Acute Promyelocytic Leukemia With PML-RARALeukemiaLeukemia, Promyelocytic, AcuteVitaminsVitamin ADexamethasoneDexamethasone acetateCytarabineRetinol palmitateMitoxantroneIdarubicinArsenic TrioxideTretinoinBB 1101Laboratory Biomarker AnalysisMitoxantrone HydrochlorideQuality-of-Life AssessmentQuestionnaire Administration
You can join if…
Open to people ages 12 months to 21 years
- Patients must be newly diagnosed with a clinical diagnosis of APL (initially by morphology of bone marrow or peripheral blood)
- Bone marrow is highly preferred but in cases where marrow cannot be obtained at diagnosis, peripheral blood will be accepted
- If the RQ-PCR results are known at the time of study enrollment, the patient must demonstrate the PML-RARalpha transcript by RQ-PCR to be eligible
- NOTE: A lumbar puncture is not required in order to be enrolled on study nor are lumbar punctures recommended at the time of diagnosis; if the diagnosis of APL is known or suspected, diagnostic lumbar punctures in patients with neurologic symptoms should be deferred until any coagulopathy is corrected; if central nervous system (CNS) disease is suspected or proven, a computed tomography (CT) or magnetic resonance imaging (MRI) should be considered to rule out the possibility of an associated chloroma; if CNS disease is documented, patients are still eligible and will receive protocol directed intrathecal treatments
- Patients may receive up to a maximum of 5 days of pre-treatment with ATRA prior to administration of protocol therapy
- Treatment with hydroxyurea, corticosteroids (any route) and intrathecal cytarabine prior to beginning protocol directed therapy is allowed; however, it should be noted that lumbar puncture and intrathecal therapy at initial diagnosis of APL is not recommended
- All patients and/or their parents or legal guardians must sign a written informed consent
- All institutional, Food and Drug Administration (FDA), and National Cancer Institute (NCI) requirements for human studies must be met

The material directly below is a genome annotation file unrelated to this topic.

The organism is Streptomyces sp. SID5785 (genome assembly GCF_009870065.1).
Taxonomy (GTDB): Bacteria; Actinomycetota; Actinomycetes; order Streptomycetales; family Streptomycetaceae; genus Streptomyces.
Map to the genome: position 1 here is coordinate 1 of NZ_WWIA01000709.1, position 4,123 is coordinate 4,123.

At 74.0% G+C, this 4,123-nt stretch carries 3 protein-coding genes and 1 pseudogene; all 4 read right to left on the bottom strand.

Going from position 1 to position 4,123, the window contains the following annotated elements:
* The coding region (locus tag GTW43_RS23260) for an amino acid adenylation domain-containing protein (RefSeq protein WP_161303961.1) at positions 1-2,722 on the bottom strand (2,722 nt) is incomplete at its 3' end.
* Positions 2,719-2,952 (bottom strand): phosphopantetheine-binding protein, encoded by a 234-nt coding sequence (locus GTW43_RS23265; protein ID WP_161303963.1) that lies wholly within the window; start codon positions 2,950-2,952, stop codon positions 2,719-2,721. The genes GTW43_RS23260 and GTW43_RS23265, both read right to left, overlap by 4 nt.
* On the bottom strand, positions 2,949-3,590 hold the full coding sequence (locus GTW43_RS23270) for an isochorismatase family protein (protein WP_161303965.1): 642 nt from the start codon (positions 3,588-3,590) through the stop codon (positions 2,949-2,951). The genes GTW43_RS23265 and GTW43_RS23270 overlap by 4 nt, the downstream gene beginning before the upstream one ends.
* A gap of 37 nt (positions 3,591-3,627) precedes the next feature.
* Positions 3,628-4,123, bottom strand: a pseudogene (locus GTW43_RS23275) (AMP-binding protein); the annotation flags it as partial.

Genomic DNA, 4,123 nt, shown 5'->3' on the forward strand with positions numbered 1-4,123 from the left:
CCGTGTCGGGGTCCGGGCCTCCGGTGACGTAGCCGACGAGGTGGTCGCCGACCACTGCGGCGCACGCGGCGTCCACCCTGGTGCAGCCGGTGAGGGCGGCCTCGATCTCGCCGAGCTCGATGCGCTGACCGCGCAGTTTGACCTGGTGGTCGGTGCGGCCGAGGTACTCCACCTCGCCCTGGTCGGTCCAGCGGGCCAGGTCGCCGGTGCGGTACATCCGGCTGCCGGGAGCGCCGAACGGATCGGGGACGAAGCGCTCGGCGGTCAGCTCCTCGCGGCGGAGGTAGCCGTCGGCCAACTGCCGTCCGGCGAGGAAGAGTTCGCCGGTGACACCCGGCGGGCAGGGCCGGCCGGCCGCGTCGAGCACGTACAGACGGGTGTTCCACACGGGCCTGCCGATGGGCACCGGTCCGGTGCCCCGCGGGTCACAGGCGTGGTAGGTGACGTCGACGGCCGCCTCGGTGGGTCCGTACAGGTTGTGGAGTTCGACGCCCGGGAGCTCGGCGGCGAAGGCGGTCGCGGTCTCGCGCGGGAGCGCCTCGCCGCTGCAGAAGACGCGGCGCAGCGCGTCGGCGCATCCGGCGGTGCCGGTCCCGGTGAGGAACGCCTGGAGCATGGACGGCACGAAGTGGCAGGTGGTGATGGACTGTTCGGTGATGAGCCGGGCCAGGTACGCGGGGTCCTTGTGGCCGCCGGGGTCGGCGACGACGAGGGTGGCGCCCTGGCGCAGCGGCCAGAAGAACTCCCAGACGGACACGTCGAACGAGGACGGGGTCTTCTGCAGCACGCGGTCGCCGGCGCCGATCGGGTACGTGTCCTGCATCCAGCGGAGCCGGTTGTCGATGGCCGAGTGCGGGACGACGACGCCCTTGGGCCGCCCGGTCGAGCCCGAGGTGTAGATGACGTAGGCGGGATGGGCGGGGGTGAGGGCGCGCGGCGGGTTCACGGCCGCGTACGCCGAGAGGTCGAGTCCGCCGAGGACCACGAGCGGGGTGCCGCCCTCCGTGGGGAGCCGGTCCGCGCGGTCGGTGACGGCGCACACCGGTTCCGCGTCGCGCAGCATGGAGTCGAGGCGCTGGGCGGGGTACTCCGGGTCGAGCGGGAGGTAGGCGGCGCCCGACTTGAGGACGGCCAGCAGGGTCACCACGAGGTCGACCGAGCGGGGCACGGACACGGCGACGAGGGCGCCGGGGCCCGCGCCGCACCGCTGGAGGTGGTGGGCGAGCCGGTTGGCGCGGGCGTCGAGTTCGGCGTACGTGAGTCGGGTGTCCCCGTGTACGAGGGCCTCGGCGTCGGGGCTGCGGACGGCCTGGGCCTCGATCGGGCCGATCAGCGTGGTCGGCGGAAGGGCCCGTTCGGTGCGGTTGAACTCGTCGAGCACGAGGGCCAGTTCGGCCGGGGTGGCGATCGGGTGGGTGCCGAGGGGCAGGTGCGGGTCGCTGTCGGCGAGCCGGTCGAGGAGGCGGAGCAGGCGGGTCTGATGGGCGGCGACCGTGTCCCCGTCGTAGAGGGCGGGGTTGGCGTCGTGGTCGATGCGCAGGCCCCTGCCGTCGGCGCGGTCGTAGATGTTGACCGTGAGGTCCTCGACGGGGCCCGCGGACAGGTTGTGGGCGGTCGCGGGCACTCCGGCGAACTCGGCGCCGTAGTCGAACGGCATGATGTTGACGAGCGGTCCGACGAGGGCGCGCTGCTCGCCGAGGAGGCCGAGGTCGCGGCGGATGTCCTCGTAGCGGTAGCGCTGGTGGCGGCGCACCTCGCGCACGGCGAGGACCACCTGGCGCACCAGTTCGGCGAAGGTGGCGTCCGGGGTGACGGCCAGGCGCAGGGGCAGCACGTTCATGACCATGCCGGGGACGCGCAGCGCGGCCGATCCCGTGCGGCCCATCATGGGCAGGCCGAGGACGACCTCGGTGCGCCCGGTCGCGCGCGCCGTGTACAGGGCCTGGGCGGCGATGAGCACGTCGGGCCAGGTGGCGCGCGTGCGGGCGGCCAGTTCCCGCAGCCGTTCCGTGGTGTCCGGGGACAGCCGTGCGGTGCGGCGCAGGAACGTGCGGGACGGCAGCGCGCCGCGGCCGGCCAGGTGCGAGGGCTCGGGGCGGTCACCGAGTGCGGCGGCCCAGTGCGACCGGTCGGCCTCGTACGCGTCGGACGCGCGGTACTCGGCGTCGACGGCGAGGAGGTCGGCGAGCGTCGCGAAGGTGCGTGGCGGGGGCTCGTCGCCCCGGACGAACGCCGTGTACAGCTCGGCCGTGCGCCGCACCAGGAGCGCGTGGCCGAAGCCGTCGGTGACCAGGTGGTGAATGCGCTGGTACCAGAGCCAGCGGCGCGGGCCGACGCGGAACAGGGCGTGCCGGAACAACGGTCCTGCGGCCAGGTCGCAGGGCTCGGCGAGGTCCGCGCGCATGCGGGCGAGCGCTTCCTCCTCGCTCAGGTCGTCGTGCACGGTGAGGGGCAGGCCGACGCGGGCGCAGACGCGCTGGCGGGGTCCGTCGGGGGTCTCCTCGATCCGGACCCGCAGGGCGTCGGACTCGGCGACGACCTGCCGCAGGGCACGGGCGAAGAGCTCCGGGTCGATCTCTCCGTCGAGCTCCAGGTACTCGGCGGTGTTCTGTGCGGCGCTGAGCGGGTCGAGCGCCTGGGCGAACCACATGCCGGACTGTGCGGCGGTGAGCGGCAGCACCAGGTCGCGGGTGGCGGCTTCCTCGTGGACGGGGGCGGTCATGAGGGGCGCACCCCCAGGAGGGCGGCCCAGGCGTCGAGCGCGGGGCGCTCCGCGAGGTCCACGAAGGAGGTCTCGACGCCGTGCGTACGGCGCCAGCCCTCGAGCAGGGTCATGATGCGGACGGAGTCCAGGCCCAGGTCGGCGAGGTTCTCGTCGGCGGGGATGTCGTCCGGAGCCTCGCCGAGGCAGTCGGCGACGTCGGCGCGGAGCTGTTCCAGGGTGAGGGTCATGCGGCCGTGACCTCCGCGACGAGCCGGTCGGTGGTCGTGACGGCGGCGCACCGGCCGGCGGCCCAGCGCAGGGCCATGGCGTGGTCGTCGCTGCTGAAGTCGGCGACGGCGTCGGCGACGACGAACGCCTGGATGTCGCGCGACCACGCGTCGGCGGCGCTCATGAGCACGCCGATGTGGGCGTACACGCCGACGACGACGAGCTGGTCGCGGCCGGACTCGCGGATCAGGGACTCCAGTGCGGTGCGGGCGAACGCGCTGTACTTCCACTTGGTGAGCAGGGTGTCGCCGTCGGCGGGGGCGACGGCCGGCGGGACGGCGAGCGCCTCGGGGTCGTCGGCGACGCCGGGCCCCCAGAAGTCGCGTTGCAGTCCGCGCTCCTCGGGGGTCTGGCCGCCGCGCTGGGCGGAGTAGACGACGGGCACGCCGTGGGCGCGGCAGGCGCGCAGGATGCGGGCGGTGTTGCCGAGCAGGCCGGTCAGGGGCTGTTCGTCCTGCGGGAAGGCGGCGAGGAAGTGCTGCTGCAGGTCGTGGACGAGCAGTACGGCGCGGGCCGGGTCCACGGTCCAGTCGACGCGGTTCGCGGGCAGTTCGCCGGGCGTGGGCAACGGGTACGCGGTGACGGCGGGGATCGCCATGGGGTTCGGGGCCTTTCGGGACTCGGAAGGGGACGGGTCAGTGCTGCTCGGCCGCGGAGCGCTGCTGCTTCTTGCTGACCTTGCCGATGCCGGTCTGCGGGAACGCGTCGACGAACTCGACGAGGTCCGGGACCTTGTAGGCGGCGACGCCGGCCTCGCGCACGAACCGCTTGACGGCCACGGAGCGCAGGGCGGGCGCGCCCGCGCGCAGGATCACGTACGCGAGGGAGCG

You CAN'T join if...
- Patients with secondary APL are excluded; this includes all patients with APL that may have resulted from prior treatment (chemotherapy or radiation)
- Patients with isolated myeloid sarcoma (myeloblastoma, chloroma, including leukemia cutis) but without evidence of APL by bone marrow or peripheral blood morphology are excluded
- Patients with a pre-existing diagnosis of a prolonged QT syndrome (even if corrected QT interval [QTc] is normal at the time of APL diagnosis) are excluded
- Patients with a baseline QTc of > 450 msec are excluded; Bazett?s formula is to be used for measurement of the corrected QT interval: the QT interval (msec) divided by the square root of the RR interval (msec)
- Patients with a history or presence of significant ventricular or atrial tachyarrhythmia are excluded
- Patients with right bundle branch block plus left anterior hemiblock, bifascicular block are excluded
- Patients with serum creatinine > 3.0 mg/dL and patients on active dialysis for renal dysfunction are excluded
- Patients who have received treatment with any other cytotoxic chemotherapy prior to beginning protocol therapy (other than allowed in above criteria) are excluded
- Female patients who are pregnant are excluded; patients should not be pregnant or plan to become pregnant while on treatment; a pregnancy test prior to enrollment is required for female patients of childbearing potential
- Lactating females who plan to breastfeed their infants are excluded
- Sexually active patients of reproductive potential who have not agreed to be abstinent or use 2 forms of effective contraception during treatment through 1 month off therapy are excluded
- Children's Hospital and Research Center at Oakland
accepting new patients
- UCSF Medical Center-Mission Bay
accepting new patients
San FranciscoCalifornia94158United States
- accepting new patients
- Start Date
- Children's Oncology Group
- Phase 3
- Study Type
- Last Updated